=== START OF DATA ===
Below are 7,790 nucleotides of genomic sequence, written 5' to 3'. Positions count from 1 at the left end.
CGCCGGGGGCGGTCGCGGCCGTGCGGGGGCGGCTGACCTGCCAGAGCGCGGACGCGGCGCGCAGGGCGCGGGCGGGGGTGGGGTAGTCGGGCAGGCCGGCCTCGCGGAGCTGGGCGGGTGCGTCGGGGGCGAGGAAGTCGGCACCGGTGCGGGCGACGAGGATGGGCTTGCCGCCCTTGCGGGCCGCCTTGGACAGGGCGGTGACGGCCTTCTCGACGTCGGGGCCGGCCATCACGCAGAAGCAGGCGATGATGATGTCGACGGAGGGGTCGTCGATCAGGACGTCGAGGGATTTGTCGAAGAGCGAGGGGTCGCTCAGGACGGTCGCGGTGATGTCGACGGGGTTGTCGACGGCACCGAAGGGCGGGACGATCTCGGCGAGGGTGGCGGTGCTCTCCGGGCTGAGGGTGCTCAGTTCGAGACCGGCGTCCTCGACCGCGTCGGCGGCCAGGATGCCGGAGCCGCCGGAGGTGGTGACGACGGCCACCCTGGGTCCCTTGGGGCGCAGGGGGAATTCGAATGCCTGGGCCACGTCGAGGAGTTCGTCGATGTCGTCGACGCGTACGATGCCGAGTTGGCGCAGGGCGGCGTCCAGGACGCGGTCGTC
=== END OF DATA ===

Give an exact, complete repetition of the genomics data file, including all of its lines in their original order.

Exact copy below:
Below are 7,790 nucleotides of genomic sequence, written 5' to 3'. Positions count from 1 at the left end.
CGCCGGGGGCGGTCGCGGCCGTGCGGGGGCGGCTGACCTGCCAGAGCGCGGACGCGGCGCGCAGGGCGCGGGCGGGGGTGGGGTAGTCGGGCAGGCCGGCCTCGCGGAGCTGGGCGGGTGCGTCGGGGGCGAGGAAGTCGGCACCGGTGCGGGCGACGAGGATGGGCTTGCCGCCCTTGCGGGCCGCCTTGGACAGGGCGGTGACGGCCTTCTCGACGTCGGGGCCGGCCATCACGCAGAAGCAGGCGATGATGATGTCGACGGAGGGGTCGTCGATCAGGACGTCGAGGGATTTGTCGAAGAGCGAGGGGTCGCTCAGGACGGTCGCGGTGATGTCGACGGGGTTGTCGACGGCACCGAAGGGCGGGACGATCTCGGCGAGGGTGGCGGTGCTCTCCGGGCTGAGGGTGCTCAGTTCGAGACCGGCGTCCTCGACCGCGTCGGCGGCCAGGATGCCGGAGCCGCCGGAGGTGGTGACGACGGCCACCCTGGGTCCCTTGGGGCGCAGGGGGAATTCGAATGCCTGGGCCACGTCGAGGAGTTCGTCGATGTCGTCGACGCGTACGATGCCGAGTTGGCGCAGGGCGGCGTCCAGGACGCGGTCGTC